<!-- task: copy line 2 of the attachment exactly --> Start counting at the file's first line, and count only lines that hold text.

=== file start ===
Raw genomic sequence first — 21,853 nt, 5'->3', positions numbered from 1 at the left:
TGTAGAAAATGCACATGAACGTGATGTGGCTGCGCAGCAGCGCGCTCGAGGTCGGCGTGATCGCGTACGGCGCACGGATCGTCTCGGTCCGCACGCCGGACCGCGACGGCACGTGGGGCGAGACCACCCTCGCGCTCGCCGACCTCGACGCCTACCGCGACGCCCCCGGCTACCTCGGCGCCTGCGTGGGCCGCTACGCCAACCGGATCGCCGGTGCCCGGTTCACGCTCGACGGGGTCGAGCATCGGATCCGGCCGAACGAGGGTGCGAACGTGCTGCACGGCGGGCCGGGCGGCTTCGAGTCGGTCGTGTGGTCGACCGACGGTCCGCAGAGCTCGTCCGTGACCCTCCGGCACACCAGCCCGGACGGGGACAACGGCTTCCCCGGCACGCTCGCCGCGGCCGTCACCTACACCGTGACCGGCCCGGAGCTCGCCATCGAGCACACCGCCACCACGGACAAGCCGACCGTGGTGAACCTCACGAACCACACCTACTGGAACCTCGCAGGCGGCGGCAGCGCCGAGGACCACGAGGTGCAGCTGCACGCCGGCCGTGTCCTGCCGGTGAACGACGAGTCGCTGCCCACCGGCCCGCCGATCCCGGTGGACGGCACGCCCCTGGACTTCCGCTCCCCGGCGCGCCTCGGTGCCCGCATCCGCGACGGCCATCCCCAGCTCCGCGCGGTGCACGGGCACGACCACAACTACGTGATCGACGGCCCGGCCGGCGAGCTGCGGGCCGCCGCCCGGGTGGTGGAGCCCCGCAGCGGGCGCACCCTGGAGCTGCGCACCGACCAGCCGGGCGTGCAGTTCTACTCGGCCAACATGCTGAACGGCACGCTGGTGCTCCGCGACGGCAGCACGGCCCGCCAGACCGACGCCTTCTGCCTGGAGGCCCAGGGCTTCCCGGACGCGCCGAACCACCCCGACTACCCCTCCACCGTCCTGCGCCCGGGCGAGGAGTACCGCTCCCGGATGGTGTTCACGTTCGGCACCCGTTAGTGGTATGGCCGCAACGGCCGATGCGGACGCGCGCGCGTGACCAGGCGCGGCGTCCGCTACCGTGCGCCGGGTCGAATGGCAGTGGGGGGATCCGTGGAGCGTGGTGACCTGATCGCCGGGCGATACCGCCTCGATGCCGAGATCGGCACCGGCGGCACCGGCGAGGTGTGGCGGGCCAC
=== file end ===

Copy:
TGTAGAAAATGCACATGAACGTGATGTGGCTGCGCAGCAGCGCGCTCGAGGTCGGCGTGATCGCGTACGGCGCACGGATCGTCTCGGTCCGCACGCCGGACCGCGACGGCACGTGGGGCGAGACCACCCTCGCGCTCGCCGACCTCGACGCCTACCGCGACGCCCCCGGCTACCTCGGCGCCTGCGTGGGCCGCTACGCCAACCGGATCGCCGGTGCCCGGTTCACGCTCGACGGGGTCGAGCATCGGATCCGGCCGAACGAGGGTGCGAACGTGCTGCACGGCGGGCCGGGCGGCTTCGAGTCGGTCGTGTGGTCGACCGACGGTCCGCAGAGCTCGTCCGTGACCCTCCGGCACACCAGCCCGGACGGGGACAACGGCTTCCCCGGCACGCTCGCCGCGGCCGTCACCTACACCGTGACCGGCCCGGAGCTCGCCATCGAGCACACCGCCACCACGGACAAGCCGACCGTGGTGAACCTCACGAACCACACCTACTGGAACCTCGCAGGCGGCGGCAGCGCCGAGGACCACGAGGTGCAGCTGCACGCCGGCCGTGTCCTGCCGGTGAACGACGAGTCGCTGCCCACCGGCCCGCCGATCCCGGTGGACGGCACGCCCCTGGACTTCCGCTCCCCGGCGCGCCTCGGTGCCCGCATCCGCGACGGCCATCCCCAGCTCCGCGCGGTGCACGGGCACGACCACAACTACGTGATCGACGGCCCGGCCGGCGAGCTGCGGGCCGCCGCCCGGGTGGTGGAGCCCCGCAGCGGGCGCACCCTGGAGCTGCGCACCGACCAGCCGGGCGTGCAGTTCTACTCGGCCAACATGCTGAACGGCACGCTGGTGCTCCGCGACGGCAGCACGGCCCGCCAGACCGACGCCTTCTGCCTGGAGGCCCAGGGCTTCCCGGACGCGCCGAACCACCCCGACTACCCCTCCACCGTCCTGCGCCCGGGCGAGGAGTACCGCTCCCGGATGGTGTTCACGTTCGGCACCCGTTAGTGGTATGGCCGCAACGGCCGATGCGGACGCGCGCGCGTGACCAGGCGCGGCGTCCGCTACCGTGCGCCGGGTCGAATGGCAGTGGGGGGATCCGTGGAGCGTGGTGACCTGATCGCCGGGCGATACCGCCTCGATGCCGAGATCGGCACCGGCGGCACCGGCGAGGTGTGGCGGGCCAC